Monday, March 2, 2020

Avoiding factions

One of the things that makes it difficult for parties to succeed is political infighting. I think it comes from taking too many contentious things as fundamentals for a political party. This is not at all necessary, especially when the status quo is so far removed from anything that most want. I think it also stems from a failure to recognize and protect against it in the first place.

Things I would suggest to avoid infighting:

  1. Recognize it as genuine problem that needs a solution
  2. Make fundamentals truly fundamental
  3. Work against cults of personality

Below is a very long quote from the doctoral dissertation of David G. Blocker from Western University titled "'To Waffle to the Left:' The Waffle, the New Democratic Party, and Canada's New Left during the Long Sixties". It demonstrates how fractious, mean spirited, and personal intra-party disputes can become. It also gives an idea of just how difficult things still were for women, even in a party that championed feminists first:
An early indication of the convention’s polarization was the debate on gender parity for the party’s federal council. On the first day of the convention, Krista Maeots presented a resolution requiring twelve of the twenty-four federal council positions elected at the convention be held by women. Maeots argued "discrimination does exist in the politics of this country and in the politics of this party," a view that would be reinforced for women’s liberationists over the coming days.

The debate on Maeots’s resolution, chaired by former Ontario MLA and longtime USWA and NDP official Marc Zwelling, was cut off before the time allotted had expired, bringing cries of "Seig heil" from frustrated feminists.
Although Harney spoke in favour of gender parity, the remaining four speakers opposed the resolution. Mary Eady, the party treasurer, insisted the resolution represented "an unwise step backward by replacing discrimination with tokenism." After the convention, Varda Burstyn described the result: "the parity resolution was not merely defeated or rejected – it was railroaded."

On the final day of the convention, the Resolutions Committee introduced its policy statement on women’s issues, which called for legislation to eliminate discrimination in employment opportunities, provide for equal pay and paid maternity leave, and eliminating abortion from the Criminal Code. The document’s conservatism appalled women’s liberationists who decried it as totally inadequate. Waffler Kelly Crichton attacked it as an insult to women that would leave the NDP far behind the Liberals on support for women’s equality. An attempt to refer the document back to committee for revision including a commitment to hold a national conference of NDP women was defeated.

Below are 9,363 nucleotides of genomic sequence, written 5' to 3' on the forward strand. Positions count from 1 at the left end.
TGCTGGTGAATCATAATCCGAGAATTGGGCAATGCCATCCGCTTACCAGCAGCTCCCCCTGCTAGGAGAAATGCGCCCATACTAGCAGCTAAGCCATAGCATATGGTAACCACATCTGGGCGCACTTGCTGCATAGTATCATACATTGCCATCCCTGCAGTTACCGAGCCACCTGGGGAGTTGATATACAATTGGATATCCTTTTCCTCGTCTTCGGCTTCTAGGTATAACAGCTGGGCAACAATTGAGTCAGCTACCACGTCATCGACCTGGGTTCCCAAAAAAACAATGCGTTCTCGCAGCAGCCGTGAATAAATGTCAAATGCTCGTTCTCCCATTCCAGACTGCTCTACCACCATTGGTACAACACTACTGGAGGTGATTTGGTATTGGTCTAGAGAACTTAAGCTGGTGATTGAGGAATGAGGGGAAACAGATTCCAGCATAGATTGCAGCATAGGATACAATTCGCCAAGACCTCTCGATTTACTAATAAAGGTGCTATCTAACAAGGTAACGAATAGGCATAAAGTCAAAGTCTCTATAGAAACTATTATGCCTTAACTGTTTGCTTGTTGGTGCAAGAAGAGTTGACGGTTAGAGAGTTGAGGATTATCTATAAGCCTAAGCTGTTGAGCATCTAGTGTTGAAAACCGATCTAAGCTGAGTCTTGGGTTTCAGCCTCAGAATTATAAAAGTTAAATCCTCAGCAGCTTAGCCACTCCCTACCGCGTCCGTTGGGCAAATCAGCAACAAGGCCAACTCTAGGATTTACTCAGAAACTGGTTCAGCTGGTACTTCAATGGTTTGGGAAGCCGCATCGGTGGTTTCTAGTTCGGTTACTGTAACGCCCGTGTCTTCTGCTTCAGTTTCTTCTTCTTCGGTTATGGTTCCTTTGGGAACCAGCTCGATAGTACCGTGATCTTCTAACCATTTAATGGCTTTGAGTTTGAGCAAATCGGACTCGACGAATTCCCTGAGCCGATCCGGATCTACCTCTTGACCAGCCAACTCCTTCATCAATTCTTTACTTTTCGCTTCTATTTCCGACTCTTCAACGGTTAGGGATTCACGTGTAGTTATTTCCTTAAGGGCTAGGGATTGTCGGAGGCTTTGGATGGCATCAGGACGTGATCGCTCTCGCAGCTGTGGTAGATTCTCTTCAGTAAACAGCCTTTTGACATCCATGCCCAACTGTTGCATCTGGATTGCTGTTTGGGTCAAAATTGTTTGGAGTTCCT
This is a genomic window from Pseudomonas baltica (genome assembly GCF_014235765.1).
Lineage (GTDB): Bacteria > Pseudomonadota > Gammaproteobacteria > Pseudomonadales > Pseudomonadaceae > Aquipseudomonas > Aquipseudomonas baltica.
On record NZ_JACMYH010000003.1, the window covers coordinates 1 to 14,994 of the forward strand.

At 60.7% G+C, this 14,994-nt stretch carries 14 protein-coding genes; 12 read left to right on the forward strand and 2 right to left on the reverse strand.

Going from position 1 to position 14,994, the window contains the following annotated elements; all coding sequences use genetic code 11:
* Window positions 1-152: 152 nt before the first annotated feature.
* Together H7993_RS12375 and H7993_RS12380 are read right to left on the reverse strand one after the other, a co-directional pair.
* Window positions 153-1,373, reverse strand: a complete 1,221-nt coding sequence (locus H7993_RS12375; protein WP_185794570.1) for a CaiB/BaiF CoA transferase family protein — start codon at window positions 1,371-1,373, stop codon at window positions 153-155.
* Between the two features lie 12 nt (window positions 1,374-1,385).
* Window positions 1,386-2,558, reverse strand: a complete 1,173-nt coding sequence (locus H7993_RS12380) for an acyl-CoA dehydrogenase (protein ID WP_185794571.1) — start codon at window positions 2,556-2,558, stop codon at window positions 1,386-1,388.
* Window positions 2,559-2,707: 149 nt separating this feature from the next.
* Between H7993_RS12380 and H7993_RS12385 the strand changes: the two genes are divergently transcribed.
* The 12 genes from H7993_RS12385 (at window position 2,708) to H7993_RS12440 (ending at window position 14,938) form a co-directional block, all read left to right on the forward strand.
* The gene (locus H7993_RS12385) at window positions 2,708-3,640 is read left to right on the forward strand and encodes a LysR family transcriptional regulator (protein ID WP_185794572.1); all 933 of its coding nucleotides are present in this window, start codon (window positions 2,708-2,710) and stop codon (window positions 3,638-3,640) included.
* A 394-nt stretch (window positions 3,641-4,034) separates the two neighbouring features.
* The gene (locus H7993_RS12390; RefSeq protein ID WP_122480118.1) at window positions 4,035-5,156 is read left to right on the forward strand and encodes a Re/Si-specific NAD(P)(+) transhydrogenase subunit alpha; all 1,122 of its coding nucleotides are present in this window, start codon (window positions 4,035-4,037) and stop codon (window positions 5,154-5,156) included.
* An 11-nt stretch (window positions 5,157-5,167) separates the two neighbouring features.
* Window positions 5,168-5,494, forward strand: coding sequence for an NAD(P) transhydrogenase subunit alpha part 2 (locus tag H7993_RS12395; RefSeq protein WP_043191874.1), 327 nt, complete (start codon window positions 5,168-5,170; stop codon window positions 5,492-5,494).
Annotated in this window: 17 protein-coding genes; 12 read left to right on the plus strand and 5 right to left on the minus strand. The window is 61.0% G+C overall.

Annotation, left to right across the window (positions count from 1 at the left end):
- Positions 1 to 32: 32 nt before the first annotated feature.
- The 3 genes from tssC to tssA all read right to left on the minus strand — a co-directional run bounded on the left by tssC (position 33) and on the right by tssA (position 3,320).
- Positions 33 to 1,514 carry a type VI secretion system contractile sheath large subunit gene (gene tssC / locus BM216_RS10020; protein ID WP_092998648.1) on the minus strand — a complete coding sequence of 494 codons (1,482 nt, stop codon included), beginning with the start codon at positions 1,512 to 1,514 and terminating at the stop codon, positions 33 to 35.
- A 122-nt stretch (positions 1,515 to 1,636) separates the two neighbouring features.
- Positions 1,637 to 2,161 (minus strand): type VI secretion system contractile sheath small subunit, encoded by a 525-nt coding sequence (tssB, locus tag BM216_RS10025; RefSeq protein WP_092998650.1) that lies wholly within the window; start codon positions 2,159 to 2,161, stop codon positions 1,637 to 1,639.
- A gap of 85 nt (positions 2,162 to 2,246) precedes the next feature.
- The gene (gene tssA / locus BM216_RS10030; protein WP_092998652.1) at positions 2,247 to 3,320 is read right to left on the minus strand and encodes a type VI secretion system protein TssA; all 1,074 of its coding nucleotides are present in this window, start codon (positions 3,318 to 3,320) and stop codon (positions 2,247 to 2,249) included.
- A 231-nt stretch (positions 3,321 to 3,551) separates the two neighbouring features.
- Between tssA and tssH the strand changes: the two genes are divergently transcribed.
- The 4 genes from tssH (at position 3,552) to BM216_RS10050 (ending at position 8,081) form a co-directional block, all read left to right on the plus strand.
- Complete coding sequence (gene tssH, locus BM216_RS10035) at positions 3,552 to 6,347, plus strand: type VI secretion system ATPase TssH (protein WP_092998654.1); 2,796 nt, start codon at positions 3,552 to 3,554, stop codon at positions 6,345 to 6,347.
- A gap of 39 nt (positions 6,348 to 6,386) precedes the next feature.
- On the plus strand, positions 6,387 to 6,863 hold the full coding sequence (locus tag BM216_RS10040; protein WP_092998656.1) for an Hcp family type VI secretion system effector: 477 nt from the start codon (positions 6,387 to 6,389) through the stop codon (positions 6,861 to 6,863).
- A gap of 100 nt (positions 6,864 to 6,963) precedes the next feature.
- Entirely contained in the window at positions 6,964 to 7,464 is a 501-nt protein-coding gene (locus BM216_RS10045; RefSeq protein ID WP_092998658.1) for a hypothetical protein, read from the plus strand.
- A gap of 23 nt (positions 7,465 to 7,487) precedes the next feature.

Policy defeats were not the only source of frustration for women’s liberationists at the convention. Many delegates were visibly uninterested during the debate on women’s issues; union delegates and male Wafflers alike read newspapers and chatted amongst themselves throughout.
Varda Burstyn recalled being heckled and insulted as she waited in line for a microphone, being told "go back to the kitchen where you belong," "you have to get married to join the union," and "what you really need is a good fuck."

The referral motion on the women’s resolution was defeated to the tune of "Solidarity Forever" sung by satisfied union delegates.

Despite the party prominently advertising its daycare provisions for the children of delegates, the facilities were only open from 2:00 to 5:00 p.m. Women’s liberationists were disgusted by an advertisement for a topless nightclub in the convention brochure.

Yvonne Trower summarized the feelings of many when she lamented, "this party is prepared to see women, not as policy makers, but as playmates."

Quote above is from this link:

Avoiding factions

One of the things that makes it difficult for parties to succeed is political infighting. I think it comes from taking too many contentious ...